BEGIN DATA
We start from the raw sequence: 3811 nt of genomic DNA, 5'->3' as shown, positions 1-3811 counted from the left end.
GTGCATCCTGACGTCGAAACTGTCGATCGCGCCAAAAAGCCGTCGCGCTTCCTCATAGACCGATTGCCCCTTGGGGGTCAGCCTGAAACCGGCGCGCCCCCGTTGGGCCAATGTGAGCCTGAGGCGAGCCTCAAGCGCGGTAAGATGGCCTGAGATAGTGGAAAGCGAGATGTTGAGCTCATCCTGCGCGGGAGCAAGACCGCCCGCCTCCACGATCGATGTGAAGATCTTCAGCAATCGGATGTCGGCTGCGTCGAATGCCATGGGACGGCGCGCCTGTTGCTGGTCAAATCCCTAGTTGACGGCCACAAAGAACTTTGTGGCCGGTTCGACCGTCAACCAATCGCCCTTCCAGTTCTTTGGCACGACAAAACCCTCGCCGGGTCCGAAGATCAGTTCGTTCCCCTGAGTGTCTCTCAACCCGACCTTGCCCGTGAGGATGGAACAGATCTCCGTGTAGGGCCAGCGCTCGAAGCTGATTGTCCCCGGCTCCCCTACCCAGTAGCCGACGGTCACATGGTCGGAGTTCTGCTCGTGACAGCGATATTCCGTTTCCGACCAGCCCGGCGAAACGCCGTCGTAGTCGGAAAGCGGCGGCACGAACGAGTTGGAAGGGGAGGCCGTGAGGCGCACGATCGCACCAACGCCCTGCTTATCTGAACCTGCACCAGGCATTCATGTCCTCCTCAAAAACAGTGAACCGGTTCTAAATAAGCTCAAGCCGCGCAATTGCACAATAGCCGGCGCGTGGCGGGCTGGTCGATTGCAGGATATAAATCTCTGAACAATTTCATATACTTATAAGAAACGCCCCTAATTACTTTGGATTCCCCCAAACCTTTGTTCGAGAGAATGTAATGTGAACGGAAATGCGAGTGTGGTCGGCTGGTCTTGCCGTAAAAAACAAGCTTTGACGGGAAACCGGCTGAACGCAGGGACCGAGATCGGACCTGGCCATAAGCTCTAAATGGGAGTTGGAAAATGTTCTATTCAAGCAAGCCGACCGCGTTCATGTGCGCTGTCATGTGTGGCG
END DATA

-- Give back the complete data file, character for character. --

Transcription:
We start from the raw sequence: 3811 nt of genomic DNA, 5'->3' as shown, positions 1-3811 counted from the left end.
GTGCATCCTGACGTCGAAACTGTCGATCGCGCCAAAAAGCCGTCGCGCTTCCTCATAGACCGATTGCCCCTTGGGGGTCAGCCTGAAACCGGCGCGCCCCCGTTGGGCCAATGTGAGCCTGAGGCGAGCCTCAAGCGCGGTAAGATGGCCTGAGATAGTGGAAAGCGAGATGTTGAGCTCATCCTGCGCGGGAGCAAGACCGCCCGCCTCCACGATCGATGTGAAGATCTTCAGCAATCGGATGTCGGCTGCGTCGAATGCCATGGGACGGCGCGCCTGTTGCTGGTCAAATCCCTAGTTGACGGCCACAAAGAACTTTGTGGCCGGTTCGACCGTCAACCAATCGCCCTTCCAGTTCTTTGGCACGACAAAACCCTCGCCGGGTCCGAAGATCAGTTCGTTCCCCTGAGTGTCTCTCAACCCGACCTTGCCCGTGAGGATGGAACAGATCTCCGTGTAGGGCCAGCGCTCGAAGCTGATTGTCCCCGGCTCCCCTACCCAGTAGCCGACGGTCACATGGTCGGAGTTCTGCTCGTGACAGCGATATTCCGTTTCCGACCAGCCCGGCGAAACGCCGTCGTAGTCGGAAAGCGGCGGCACGAACGAGTTGGAAGGGGAGGCCGTGAGGCGCACGATCGCACCAACGCCCTGCTTATCTGAACCTGCACCAGGCATTCATGTCCTCCTCAAAAACAGTGAACCGGTTCTAAATAAGCTCAAGCCGCGCAATTGCACAATAGCCGGCGCGTGGCGGGCTGGTCGATTGCAGGATATAAATCTCTGAACAATTTCATATACTTATAAGAAACGCCCCTAATTACTTTGGATTCCCCCAAACCTTTGTTCGAGAGAATGTAATGTGAACGGAAATGCGAGTGTGGTCGGCTGGTCTTGCCGTAAAAAACAAGCTTTGACGGGAAACCGGCTGAACGCAGGGACCGAGATCGGACCTGGCCATAAGCTCTAAATGGGAGTTGGAAAATGTTCTATTCAAGCAAGCCGACCGCGTTCATGTGCGCTGTCATGTGTGGCG